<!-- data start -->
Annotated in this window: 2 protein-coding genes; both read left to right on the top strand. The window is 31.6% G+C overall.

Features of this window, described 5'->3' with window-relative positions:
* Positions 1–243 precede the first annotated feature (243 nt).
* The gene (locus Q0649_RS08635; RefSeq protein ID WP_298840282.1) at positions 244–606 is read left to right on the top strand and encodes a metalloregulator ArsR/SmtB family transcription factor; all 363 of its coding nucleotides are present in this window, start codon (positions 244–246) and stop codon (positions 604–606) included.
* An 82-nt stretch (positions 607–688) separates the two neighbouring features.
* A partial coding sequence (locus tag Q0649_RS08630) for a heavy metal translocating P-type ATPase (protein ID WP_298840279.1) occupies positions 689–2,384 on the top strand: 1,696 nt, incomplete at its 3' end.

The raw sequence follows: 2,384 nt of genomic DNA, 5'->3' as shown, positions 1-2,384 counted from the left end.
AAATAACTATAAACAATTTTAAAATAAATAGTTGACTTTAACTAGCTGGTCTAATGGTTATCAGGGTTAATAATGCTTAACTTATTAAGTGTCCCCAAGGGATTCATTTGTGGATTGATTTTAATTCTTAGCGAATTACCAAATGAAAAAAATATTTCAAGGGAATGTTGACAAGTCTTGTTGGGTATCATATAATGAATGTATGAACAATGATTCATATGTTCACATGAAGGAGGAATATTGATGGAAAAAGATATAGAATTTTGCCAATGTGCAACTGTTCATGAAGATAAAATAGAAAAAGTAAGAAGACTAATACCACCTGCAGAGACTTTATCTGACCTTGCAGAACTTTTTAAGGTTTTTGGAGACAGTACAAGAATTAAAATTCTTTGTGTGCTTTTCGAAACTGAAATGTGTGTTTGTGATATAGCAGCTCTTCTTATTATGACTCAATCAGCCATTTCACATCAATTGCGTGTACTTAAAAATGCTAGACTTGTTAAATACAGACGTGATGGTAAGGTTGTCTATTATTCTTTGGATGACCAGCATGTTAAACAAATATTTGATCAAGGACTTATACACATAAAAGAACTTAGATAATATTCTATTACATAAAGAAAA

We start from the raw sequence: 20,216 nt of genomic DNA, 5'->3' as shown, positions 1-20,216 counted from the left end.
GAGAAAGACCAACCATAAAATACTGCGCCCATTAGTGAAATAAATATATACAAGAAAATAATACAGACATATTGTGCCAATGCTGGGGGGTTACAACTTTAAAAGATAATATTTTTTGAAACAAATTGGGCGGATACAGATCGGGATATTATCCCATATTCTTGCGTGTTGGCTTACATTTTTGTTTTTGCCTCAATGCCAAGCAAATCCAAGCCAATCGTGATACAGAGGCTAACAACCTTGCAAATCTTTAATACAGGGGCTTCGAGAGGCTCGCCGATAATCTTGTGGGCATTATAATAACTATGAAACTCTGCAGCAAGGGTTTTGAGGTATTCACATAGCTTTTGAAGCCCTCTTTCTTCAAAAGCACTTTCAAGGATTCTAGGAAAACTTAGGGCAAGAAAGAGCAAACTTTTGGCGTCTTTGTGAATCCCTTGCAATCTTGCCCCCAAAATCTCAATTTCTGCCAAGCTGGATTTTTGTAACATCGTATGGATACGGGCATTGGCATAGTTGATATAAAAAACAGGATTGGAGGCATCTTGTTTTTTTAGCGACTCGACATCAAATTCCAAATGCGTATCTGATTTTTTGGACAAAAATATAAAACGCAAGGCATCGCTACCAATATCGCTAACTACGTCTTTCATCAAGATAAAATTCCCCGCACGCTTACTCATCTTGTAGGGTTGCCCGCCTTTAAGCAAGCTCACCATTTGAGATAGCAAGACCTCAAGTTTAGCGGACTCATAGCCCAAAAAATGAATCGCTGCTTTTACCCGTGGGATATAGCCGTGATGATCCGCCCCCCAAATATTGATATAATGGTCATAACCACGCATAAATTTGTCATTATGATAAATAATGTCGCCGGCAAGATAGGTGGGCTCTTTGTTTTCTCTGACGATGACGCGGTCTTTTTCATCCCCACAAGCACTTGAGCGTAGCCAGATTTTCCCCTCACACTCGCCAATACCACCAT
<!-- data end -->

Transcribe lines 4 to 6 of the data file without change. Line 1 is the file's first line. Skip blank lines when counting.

* The gene (locus Q0649_RS08635; RefSeq protein ID WP_298840282.1) at positions 244–606 is read left to right on the top strand and encodes a metalloregulator ArsR/SmtB family transcription factor; all 363 of its coding nucleotides are present in this window, start codon (positions 244–246) and stop codon (positions 604–606) included.
* An 82-nt stretch (positions 607–688) separates the two neighbouring features.
* A partial coding sequence (locus tag Q0649_RS08630) for a heavy metal translocating P-type ATPase (protein ID WP_298840279.1) occupies positions 689–2,384 on the top strand: 1,696 nt, incomplete at its 3' end.